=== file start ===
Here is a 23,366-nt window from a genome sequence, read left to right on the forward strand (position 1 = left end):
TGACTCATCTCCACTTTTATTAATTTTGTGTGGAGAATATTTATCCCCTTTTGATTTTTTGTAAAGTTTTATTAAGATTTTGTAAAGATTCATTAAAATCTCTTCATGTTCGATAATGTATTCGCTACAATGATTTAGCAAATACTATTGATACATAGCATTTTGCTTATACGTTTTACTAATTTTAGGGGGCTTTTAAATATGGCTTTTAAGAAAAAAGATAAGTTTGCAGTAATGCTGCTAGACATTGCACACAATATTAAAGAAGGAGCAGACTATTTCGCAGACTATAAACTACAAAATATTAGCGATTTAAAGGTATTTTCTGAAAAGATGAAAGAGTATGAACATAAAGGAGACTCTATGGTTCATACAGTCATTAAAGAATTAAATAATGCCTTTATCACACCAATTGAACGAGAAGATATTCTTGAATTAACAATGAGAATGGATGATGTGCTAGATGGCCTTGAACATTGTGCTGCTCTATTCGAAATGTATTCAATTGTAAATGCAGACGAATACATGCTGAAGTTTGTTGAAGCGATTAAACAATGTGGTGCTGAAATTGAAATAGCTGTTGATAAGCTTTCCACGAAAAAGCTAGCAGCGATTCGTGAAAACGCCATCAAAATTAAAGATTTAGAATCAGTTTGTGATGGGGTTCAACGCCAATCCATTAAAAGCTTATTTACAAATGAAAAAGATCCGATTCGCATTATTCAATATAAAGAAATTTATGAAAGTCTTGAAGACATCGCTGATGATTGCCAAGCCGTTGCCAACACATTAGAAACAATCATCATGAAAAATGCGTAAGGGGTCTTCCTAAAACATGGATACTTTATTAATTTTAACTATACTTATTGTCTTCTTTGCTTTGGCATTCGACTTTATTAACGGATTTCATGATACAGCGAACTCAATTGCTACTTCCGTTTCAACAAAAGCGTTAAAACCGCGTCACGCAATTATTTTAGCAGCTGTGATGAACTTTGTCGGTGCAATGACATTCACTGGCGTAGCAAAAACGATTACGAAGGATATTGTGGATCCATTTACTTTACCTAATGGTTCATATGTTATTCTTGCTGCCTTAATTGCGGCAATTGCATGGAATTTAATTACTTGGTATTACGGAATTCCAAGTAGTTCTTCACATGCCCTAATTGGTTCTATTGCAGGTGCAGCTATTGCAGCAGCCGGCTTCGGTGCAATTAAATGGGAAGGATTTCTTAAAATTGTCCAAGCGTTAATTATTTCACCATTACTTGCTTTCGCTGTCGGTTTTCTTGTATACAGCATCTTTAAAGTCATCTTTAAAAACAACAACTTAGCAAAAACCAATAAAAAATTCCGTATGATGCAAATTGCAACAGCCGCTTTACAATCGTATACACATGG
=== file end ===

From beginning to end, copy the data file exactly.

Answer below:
Here is a 23,366-nt window from a genome sequence, read left to right on the forward strand (position 1 = left end):
TGACTCATCTCCACTTTTATTAATTTTGTGTGGAGAATATTTATCCCCTTTTGATTTTTTGTAAAGTTTTATTAAGATTTTGTAAAGATTCATTAAAATCTCTTCATGTTCGATAATGTATTCGCTACAATGATTTAGCAAATACTATTGATACATAGCATTTTGCTTATACGTTTTACTAATTTTAGGGGGCTTTTAAATATGGCTTTTAAGAAAAAAGATAAGTTTGCAGTAATGCTGCTAGACATTGCACACAATATTAAAGAAGGAGCAGACTATTTCGCAGACTATAAACTACAAAATATTAGCGATTTAAAGGTATTTTCTGAAAAGATGAAAGAGTATGAACATAAAGGAGACTCTATGGTTCATACAGTCATTAAAGAATTAAATAATGCCTTTATCACACCAATTGAACGAGAAGATATTCTTGAATTAACAATGAGAATGGATGATGTGCTAGATGGCCTTGAACATTGTGCTGCTCTATTCGAAATGTATTCAATTGTAAATGCAGACGAATACATGCTGAAGTTTGTTGAAGCGATTAAACAATGTGGTGCTGAAATTGAAATAGCTGTTGATAAGCTTTCCACGAAAAAGCTAGCAGCGATTCGTGAAAACGCCATCAAAATTAAAGATTTAGAATCAGTTTGTGATGGGGTTCAACGCCAATCCATTAAAAGCTTATTTACAAATGAAAAAGATCCGATTCGCATTATTCAATATAAAGAAATTTATGAAAGTCTTGAAGACATCGCTGATGATTGCCAAGCCGTTGCCAACACATTAGAAACAATCATCATGAAAAATGCGTAAGGGGTCTTCCTAAAACATGGATACTTTATTAATTTTAACTATACTTATTGTCTTCTTTGCTTTGGCATTCGACTTTATTAACGGATTTCATGATACAGCGAACTCAATTGCTACTTCCGTTTCAACAAAAGCGTTAAAACCGCGTCACGCAATTATTTTAGCAGCTGTGATGAACTTTGTCGGTGCAATGACATTCACTGGCGTAGCAAAAACGATTACGAAGGATATTGTGGATCCATTTACTTTACCTAATGGTTCATATGTTATTCTTGCTGCCTTAATTGCGGCAATTGCATGGAATTTAATTACTTGGTATTACGGAATTCCAAGTAGTTCTTCACATGCCCTAATTGGTTCTATTGCAGGTGCAGCTATTGCAGCAGCCGGCTTCGGTGCAATTAAATGGGAAGGATTTCTTAAAATTGTCCAAGCGTTAATTATTTCACCATTACTTGCTTTCGCTGTCGGTTTTCTTGTATACAGCATCTTTAAAGTCATCTTTAAAAACAACAACTTAGCAAAAACCAATAAAAAATTCCGTATGATGCAAATTGCAACAGCCGCTTTACAATCGTATACACATGG